• Powerful and efficient brushless motor
  • Faster than traditional trolling motors (over 5 mph possible)
  • Cable steering system
  • Budget-friendly alternative to Torqeedo Ultralight


  • Expensive

The Newport Vessels NK-180S is one of the most powerful trolling motors designed for kayaks. It has an equivalent power of a 1.8hp petrol outboard, which makes it possible to push a lighter kayak to over 5 mph.

Its 24-volt direct drive motor is brushless, making it quieter and more efficient. This helps extend your run time without the need for a bigger battery.

Another difference is a speed controller with a large display. It has boat-like speed control and a magnetic kill switch that shuts it off when you fall overboard.

The motor mounts directly onto your kayak’s stern using 4 bolts. It can be set up with steering cables so that you can steer it like a rudder.

Before you order the NK-180S, you need to check whether your kayak is compatible. Also, bear in mind this is a 24-volt trolling motor, and you will need two lead-acid (AGM or Gel) or lithium batteries.

Newport Vessels Kayak Series



Style: Transom Mount   Thrust: 36 lb (12v), 55 lb (12v)   Shaft length: 24″   Steering: Hand/tiller   Wireless Remote: NO   Speeds: 5 Forward, 3 Reverse   Use in: Freshwater & saltwater



  • Perfect shaft length for most kayaks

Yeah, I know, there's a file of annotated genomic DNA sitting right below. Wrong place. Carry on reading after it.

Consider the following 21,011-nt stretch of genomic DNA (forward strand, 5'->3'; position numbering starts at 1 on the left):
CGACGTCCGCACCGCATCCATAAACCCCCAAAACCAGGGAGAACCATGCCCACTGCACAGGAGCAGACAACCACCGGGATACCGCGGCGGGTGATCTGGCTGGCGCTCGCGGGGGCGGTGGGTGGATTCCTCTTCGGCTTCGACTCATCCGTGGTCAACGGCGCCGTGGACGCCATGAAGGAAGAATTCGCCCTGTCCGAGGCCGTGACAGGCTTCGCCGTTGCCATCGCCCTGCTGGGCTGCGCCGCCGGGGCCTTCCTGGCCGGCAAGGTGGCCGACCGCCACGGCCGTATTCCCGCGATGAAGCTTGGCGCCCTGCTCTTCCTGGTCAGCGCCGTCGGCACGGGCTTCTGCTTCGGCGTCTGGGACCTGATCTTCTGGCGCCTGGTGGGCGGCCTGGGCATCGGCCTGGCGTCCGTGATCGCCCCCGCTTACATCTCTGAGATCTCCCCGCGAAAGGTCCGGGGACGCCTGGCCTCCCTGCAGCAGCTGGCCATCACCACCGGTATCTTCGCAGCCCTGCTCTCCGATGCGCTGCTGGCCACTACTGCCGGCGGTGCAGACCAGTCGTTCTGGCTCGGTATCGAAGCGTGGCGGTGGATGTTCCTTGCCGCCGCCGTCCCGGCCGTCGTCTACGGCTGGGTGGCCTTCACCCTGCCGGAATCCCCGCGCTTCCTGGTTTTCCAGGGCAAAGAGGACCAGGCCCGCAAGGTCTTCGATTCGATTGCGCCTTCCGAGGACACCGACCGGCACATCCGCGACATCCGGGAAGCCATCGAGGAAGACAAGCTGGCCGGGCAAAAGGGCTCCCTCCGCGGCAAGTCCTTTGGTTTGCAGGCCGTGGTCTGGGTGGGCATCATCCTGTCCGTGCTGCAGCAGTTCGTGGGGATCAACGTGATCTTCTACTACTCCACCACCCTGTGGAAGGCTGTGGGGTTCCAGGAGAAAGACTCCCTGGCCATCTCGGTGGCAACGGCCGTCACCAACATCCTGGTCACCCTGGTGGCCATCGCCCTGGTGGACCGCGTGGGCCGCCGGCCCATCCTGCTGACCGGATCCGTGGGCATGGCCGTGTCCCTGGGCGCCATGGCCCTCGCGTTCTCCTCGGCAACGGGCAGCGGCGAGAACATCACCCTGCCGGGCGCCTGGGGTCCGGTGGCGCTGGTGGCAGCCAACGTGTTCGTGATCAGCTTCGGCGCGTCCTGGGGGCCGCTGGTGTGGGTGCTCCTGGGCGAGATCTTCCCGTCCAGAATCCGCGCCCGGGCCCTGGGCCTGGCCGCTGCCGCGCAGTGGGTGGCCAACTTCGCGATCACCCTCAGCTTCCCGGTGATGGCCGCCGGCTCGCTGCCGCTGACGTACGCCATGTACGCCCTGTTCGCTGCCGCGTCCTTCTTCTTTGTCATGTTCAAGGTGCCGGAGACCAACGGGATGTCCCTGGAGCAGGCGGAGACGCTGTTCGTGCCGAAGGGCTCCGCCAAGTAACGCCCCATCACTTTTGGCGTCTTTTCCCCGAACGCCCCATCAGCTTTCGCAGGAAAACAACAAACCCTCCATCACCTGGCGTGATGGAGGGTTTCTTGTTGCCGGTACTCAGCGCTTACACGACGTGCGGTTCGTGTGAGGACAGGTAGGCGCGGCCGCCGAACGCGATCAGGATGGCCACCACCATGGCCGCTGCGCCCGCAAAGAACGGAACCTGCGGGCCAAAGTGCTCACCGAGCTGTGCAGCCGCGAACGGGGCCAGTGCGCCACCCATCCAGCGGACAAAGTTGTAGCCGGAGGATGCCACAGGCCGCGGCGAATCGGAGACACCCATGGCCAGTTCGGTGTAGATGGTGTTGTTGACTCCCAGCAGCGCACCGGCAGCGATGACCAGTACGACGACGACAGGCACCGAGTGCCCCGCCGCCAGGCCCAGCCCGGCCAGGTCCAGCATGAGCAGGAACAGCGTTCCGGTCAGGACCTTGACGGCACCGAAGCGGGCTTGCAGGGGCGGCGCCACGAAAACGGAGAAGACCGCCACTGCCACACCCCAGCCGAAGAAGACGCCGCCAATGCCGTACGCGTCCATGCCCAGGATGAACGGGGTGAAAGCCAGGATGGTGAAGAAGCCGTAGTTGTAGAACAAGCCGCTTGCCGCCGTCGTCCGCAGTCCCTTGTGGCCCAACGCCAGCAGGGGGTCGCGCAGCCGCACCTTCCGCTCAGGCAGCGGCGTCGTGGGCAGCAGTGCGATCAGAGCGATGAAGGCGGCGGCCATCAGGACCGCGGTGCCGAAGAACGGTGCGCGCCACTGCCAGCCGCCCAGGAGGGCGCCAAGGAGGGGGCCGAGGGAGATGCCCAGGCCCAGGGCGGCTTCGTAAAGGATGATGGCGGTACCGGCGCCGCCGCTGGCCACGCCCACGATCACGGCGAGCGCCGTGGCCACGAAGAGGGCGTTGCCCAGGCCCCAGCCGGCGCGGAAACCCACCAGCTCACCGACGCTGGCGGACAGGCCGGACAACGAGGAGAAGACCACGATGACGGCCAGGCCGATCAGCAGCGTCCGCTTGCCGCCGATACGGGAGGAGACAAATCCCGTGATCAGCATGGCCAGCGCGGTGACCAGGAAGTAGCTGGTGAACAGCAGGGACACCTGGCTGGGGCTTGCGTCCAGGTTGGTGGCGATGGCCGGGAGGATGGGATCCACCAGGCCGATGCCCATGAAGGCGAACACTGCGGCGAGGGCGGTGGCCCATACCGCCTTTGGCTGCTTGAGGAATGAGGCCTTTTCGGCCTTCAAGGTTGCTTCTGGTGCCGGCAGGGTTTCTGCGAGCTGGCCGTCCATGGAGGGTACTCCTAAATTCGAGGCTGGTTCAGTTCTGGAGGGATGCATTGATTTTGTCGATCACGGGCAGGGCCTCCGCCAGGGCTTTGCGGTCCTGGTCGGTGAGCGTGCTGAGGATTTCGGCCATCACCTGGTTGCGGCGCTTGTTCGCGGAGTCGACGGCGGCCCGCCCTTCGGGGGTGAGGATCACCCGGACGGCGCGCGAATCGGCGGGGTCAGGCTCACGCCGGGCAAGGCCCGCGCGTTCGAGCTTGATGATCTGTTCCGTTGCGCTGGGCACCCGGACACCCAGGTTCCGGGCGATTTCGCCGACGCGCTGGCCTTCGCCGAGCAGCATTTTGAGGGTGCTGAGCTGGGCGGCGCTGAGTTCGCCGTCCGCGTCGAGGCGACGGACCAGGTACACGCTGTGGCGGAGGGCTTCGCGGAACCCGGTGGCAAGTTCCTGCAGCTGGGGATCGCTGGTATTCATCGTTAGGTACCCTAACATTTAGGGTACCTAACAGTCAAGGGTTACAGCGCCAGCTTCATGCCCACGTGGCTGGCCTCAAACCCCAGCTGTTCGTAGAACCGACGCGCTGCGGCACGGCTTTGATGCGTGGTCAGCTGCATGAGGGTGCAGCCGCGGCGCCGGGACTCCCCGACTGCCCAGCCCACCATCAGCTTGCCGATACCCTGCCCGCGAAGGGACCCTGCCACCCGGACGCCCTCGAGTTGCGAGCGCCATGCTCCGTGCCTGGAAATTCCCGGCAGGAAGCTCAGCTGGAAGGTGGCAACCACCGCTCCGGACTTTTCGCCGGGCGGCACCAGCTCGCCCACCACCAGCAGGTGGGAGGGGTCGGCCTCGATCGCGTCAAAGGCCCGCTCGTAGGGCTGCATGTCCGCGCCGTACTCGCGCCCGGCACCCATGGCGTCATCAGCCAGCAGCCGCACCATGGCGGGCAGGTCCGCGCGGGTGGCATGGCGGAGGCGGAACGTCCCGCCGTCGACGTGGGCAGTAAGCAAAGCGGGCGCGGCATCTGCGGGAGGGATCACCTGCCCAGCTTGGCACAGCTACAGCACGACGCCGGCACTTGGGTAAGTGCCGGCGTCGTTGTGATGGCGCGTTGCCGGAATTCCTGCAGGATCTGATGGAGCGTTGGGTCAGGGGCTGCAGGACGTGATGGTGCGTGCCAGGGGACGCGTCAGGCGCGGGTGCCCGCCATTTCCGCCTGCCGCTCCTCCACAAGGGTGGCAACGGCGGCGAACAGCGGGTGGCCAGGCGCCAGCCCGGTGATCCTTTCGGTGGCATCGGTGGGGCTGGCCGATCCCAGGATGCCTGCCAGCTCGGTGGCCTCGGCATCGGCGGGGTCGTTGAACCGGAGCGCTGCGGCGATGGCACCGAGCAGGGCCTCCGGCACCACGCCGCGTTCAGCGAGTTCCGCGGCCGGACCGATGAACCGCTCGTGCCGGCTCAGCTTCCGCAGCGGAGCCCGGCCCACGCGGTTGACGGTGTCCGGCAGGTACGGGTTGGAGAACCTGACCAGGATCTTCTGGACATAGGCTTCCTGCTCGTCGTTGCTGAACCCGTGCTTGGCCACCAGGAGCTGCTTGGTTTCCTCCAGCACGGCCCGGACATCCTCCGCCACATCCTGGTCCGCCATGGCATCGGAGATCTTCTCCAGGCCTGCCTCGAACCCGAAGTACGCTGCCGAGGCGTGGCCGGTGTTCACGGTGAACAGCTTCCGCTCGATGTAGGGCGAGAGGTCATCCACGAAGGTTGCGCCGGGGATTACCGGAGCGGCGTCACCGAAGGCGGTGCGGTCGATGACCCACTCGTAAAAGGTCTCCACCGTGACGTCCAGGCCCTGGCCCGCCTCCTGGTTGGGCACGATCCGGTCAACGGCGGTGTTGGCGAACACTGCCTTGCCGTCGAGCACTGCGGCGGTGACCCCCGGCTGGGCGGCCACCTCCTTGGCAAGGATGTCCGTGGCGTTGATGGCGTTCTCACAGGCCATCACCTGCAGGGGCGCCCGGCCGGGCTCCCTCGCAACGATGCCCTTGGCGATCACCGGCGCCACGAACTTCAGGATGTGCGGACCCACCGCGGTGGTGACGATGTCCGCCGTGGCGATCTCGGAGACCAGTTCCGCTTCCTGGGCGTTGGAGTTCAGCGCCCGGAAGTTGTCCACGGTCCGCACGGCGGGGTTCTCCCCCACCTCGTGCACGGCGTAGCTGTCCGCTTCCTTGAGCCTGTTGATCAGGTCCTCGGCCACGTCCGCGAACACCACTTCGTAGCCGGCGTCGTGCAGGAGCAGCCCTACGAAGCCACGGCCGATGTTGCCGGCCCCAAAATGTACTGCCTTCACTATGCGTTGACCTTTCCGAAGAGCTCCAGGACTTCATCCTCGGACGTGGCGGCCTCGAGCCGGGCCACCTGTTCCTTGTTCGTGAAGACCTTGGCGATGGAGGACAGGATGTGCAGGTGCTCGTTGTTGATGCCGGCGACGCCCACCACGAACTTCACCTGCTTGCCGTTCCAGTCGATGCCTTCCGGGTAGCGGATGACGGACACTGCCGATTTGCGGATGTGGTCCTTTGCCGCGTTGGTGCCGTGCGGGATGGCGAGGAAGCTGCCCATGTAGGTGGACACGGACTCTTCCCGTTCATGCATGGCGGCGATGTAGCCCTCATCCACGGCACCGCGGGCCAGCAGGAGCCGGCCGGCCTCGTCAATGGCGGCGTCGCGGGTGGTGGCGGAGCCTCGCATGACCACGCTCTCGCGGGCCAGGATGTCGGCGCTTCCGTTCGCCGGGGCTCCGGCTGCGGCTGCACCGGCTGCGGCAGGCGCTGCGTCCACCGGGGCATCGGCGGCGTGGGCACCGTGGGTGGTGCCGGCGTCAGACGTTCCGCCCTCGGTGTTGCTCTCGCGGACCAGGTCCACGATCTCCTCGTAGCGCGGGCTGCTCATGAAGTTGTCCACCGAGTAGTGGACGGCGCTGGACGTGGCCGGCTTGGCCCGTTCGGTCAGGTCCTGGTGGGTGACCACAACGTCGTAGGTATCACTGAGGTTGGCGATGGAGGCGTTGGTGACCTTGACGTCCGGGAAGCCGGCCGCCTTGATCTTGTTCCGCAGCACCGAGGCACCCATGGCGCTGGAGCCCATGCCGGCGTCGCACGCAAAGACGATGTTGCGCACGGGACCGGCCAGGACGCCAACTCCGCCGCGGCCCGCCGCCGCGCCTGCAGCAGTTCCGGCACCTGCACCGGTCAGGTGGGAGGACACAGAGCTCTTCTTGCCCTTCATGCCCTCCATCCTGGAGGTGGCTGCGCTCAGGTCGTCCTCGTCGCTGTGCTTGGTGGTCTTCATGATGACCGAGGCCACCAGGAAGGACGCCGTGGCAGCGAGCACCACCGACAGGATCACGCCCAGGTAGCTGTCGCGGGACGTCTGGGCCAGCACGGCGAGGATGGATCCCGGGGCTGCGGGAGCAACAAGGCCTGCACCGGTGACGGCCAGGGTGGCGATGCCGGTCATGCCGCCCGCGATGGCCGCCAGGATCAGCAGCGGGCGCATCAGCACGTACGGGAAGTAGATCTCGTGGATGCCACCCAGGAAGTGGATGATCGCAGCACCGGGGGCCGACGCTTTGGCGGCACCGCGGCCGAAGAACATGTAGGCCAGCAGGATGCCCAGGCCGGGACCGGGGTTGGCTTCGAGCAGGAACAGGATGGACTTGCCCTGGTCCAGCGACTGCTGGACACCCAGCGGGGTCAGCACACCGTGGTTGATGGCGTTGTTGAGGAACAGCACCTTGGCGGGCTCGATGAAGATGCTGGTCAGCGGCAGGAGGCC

• Longer cables for more options in battery placement
  • Saltwater-ready


  • No variable speeds

The Kayak Series from Newport Vessels is similar to the hugely popular NV-Series, but it was developed with kayak anglers in mind.

The adjustable 24-inch shaft is just the right size for most small boats. The longer cables give you more flexibility in battery location on your kayak or canoe.

This Newport Vessels model comes with a 5-point LED battery indicator and is saltwater compatible with corrosion-resistant materials and the sacrificial anode.

The Kayak Series comes in two versions with different thrust levels: 36 and 55 pounds.

There are 8 speeds: 5 forward and 3 reverse, available by twisting the tiller handle.

Minn Kota Endura C2



Style: Transom Mount   Thrust: 30 lb, 40 lb, 45 lb, 50 lb, 55 lb (12V)   Shaft length: 30″, 36″, 42″   Steering: Hand/tiller   Wireless Remote: NO   Speeds: 5 Forward, 3 Reverse   Use in: Freshwater